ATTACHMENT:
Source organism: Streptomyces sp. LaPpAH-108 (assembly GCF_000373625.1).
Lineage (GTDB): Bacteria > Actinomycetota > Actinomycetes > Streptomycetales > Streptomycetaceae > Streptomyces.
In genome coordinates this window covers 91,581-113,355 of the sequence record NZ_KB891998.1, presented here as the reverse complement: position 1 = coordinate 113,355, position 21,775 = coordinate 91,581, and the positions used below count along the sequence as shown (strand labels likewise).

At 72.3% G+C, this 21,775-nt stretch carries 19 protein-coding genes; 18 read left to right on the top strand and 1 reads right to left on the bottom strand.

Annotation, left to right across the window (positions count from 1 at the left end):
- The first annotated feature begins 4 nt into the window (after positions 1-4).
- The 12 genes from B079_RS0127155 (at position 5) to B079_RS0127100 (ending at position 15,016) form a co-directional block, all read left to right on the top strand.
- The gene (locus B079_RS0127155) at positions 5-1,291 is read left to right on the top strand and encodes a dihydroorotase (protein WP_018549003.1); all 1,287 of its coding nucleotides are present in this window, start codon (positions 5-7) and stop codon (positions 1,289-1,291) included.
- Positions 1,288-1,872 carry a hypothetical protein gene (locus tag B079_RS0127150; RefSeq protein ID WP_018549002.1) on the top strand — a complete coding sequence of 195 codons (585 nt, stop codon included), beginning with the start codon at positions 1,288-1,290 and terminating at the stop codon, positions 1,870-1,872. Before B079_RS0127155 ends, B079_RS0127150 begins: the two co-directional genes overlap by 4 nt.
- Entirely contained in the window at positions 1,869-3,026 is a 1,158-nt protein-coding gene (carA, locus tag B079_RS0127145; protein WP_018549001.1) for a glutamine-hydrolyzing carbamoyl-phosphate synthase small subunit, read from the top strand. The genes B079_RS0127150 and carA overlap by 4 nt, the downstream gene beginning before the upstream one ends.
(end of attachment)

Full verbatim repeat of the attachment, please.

Source organism: Streptomyces sp. LaPpAH-108 (assembly GCF_000373625.1).
Lineage (GTDB): Bacteria > Actinomycetota > Actinomycetes > Streptomycetales > Streptomycetaceae > Streptomyces.
In genome coordinates this window covers 91,581-113,355 of the sequence record NZ_KB891998.1, presented here as the reverse complement: position 1 = coordinate 113,355, position 21,775 = coordinate 91,581, and the positions used below count along the sequence as shown (strand labels likewise).

At 72.3% G+C, this 21,775-nt stretch carries 19 protein-coding genes; 18 read left to right on the top strand and 1 reads right to left on the bottom strand.

Annotation, left to right across the window (positions count from 1 at the left end):
- The first annotated feature begins 4 nt into the window (after positions 1-4).
- The 12 genes from B079_RS0127155 (at position 5) to B079_RS0127100 (ending at position 15,016) form a co-directional block, all read left to right on the top strand.
- The gene (locus B079_RS0127155) at positions 5-1,291 is read left to right on the top strand and encodes a dihydroorotase (protein WP_018549003.1); all 1,287 of its coding nucleotides are present in this window, start codon (positions 5-7) and stop codon (positions 1,289-1,291) included.
- Positions 1,288-1,872 carry a hypothetical protein gene (locus tag B079_RS0127150; RefSeq protein ID WP_018549002.1) on the top strand — a complete coding sequence of 195 codons (585 nt, stop codon included), beginning with the start codon at positions 1,288-1,290 and terminating at the stop codon, positions 1,870-1,872. Before B079_RS0127155 ends, B079_RS0127150 begins: the two co-directional genes overlap by 4 nt.
- Entirely contained in the window at positions 1,869-3,026 is a 1,158-nt protein-coding gene (carA, locus tag B079_RS0127145; protein WP_018549001.1) for a glutamine-hydrolyzing carbamoyl-phosphate synthase small subunit, read from the top strand. The genes B079_RS0127150 and carA overlap by 4 nt, the downstream gene beginning before the upstream one ends.